Error of Measurement


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Error of Measurement

 

the deviation of a measurement result from the true value of the quantity being measured. A distinction is made between systematic errors, random errors, and blunders (also called gross errors, or mistakes).

Systematic errors result chiefly from measuring-device errors and the imperfection of measurement techniques. Random errors are due to a number of uncontrolled circumstances, for example, small variations in the conditions of measurement. The causes of blunders include disrepair of measuring devices, misreading of instruments, and drastic changes in the conditions of measurement. Blunders are usually disregarded when results are processed. The effect of systematic errors can be reduced by introducing corrections or by multiplying the instrument readings by correction factors. Estimates of random errors are obtained by the methods of mathematical statistics.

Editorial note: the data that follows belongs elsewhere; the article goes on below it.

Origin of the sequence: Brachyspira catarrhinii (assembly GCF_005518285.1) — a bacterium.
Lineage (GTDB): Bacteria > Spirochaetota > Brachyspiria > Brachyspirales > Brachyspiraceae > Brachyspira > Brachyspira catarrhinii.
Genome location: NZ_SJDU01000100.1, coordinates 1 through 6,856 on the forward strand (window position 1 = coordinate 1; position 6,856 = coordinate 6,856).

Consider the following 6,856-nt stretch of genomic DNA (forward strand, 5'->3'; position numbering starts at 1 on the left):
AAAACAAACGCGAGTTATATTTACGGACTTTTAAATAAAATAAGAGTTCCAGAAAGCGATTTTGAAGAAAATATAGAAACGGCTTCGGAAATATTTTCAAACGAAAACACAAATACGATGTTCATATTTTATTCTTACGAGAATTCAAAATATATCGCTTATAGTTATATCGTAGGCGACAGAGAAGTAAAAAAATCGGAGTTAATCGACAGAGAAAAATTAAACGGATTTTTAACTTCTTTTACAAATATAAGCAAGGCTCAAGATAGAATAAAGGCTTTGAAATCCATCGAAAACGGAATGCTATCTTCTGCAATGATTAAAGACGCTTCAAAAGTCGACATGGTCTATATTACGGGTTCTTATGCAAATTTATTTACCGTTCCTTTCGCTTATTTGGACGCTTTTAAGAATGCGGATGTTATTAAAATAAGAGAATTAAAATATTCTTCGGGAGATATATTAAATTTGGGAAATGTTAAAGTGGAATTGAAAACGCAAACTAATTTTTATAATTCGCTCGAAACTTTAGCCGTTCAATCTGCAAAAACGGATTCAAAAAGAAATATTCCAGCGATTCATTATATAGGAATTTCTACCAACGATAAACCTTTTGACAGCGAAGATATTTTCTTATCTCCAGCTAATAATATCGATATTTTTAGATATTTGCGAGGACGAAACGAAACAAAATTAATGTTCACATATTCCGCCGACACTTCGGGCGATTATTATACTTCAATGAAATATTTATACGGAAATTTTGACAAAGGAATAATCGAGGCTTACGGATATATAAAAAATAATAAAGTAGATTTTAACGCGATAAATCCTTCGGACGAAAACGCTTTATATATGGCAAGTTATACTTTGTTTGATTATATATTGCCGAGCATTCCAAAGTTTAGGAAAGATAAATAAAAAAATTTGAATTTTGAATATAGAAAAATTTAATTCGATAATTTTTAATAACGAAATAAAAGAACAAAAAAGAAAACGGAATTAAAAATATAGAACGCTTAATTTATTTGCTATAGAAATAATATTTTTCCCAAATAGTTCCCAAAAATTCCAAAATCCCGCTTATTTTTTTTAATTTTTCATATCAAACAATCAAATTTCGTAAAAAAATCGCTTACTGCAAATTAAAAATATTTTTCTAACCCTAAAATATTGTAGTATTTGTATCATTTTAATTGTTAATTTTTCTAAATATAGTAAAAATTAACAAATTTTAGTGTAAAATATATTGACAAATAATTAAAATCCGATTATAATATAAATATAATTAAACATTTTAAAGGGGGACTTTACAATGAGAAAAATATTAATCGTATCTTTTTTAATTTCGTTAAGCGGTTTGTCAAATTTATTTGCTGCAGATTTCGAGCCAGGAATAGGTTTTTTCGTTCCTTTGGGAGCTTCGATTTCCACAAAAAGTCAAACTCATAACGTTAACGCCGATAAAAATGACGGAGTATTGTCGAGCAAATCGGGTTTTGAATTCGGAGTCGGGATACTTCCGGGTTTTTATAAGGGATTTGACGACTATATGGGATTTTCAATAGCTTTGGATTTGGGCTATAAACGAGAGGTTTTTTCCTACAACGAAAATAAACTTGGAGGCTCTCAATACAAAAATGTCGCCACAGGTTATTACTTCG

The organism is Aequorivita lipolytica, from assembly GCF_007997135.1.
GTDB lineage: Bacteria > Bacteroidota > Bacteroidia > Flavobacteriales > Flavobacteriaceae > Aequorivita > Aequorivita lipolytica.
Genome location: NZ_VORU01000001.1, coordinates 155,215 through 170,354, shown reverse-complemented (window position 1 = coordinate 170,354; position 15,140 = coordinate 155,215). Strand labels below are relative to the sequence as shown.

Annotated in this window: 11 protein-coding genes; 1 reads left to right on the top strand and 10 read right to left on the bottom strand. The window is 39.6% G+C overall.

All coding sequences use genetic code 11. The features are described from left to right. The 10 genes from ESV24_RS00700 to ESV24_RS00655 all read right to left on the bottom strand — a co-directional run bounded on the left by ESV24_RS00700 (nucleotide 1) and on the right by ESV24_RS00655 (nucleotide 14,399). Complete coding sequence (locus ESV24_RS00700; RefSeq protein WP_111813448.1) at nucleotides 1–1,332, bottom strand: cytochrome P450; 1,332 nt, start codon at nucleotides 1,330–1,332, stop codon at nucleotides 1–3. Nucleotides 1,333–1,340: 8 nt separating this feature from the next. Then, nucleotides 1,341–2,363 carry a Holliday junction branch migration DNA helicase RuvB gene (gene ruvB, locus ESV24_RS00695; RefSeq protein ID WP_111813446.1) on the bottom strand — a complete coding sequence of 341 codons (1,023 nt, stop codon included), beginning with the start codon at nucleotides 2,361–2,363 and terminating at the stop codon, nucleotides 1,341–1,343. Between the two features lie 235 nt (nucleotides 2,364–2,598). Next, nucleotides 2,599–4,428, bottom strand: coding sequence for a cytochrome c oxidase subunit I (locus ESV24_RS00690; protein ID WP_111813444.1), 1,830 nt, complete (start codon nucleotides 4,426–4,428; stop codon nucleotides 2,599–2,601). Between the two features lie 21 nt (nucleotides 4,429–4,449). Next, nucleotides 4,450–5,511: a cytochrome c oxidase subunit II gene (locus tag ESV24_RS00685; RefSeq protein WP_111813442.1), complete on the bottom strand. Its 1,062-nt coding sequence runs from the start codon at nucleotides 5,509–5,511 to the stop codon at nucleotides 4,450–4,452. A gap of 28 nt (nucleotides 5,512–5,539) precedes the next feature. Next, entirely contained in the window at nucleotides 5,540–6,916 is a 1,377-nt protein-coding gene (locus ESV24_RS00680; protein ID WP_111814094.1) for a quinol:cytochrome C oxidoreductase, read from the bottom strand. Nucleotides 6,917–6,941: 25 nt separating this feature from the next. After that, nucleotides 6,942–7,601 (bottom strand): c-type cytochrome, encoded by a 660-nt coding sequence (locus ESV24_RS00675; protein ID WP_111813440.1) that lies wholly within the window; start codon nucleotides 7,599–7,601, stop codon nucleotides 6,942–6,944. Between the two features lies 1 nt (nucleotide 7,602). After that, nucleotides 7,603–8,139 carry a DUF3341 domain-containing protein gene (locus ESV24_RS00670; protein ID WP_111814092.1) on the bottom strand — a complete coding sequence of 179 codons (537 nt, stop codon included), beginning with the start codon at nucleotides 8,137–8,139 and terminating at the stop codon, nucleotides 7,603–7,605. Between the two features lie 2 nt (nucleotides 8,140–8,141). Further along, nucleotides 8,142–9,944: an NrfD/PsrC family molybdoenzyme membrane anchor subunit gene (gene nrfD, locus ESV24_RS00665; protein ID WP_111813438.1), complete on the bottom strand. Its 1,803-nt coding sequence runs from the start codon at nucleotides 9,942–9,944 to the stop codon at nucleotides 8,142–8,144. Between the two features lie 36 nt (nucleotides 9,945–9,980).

References in periodicals archive ?
1] = Intraclass Correlation Coefficient; SEM = Standard Error of Measurement; SEM (%) = Standard Error of Measurement as a Percent of the Grand Mean; MD = Minimal Difference; MD (%) = Minimal Difference as a Percent of the Grand Mean Table 3.
cos]--cosine error of measurement (supposed to be 0)
This is generally recognised as a superior method: very quick and precise measurements, significantly lower sensitivity to environmental temperature, very low error of measurement (+/- 2[degree]C) and a large measurement range of-110 to + 20 [degrees]C are real advantages over alternative sensor systems.
Experiences on measurement of average diameter of fibres by such technique have shown that owing to specified above a lack the relative error of measurement reached 30 percent.